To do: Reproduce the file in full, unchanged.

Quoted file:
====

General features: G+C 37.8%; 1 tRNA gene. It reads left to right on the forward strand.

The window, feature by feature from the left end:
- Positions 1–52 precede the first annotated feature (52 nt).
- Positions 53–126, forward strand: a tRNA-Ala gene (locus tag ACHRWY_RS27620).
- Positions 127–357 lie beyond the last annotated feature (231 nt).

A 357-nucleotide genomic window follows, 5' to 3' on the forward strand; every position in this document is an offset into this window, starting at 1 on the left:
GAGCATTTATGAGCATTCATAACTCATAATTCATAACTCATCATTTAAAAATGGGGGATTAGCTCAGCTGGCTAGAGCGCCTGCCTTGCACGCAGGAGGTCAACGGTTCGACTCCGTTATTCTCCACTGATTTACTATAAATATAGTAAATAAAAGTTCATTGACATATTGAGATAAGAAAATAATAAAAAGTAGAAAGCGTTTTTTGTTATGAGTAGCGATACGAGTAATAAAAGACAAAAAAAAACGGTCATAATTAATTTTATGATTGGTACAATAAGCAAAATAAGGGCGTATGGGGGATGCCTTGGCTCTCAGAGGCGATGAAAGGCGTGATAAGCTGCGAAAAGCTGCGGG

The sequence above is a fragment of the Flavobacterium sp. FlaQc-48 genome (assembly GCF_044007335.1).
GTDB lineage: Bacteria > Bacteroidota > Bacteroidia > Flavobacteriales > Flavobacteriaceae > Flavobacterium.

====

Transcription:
General features: G+C 37.8%; 1 tRNA gene. It reads left to right on the forward strand.

The window, feature by feature from the left end:
- Positions 1–52 precede the first annotated feature (52 nt).
- Positions 53–126, forward strand: a tRNA-Ala gene (locus tag ACHRWY_RS27620).
- Positions 127–357 lie beyond the last annotated feature (231 nt).

A 357-nucleotide genomic window follows, 5' to 3' on the forward strand; every position in this document is an offset into this window, starting at 1 on the left:
GAGCATTTATGAGCATTCATAACTCATAATTCATAACTCATCATTTAAAAATGGGGGATTAGCTCAGCTGGCTAGAGCGCCTGCCTTGCACGCAGGAGGTCAACGGTTCGACTCCGTTATTCTCCACTGATTTACTATAAATATAGTAAATAAAAGTTCATTGACATATTGAGATAAGAAAATAATAAAAAGTAGAAAGCGTTTTTTGTTATGAGTAGCGATACGAGTAATAAAAGACAAAAAAAAACGGTCATAATTAATTTTATGATTGGTACAATAAGCAAAATAAGGGCGTATGGGGGATGCCTTGGCTCTCAGAGGCGATGAAAGGCGTGATAAGCTGCGAAAAGCTGCGGG

The sequence above is a fragment of the Flavobacterium sp. FlaQc-48 genome (assembly GCF_044007335.1).
GTDB lineage: Bacteria > Bacteroidota > Bacteroidia > Flavobacteriales > Flavobacteriaceae > Flavobacterium.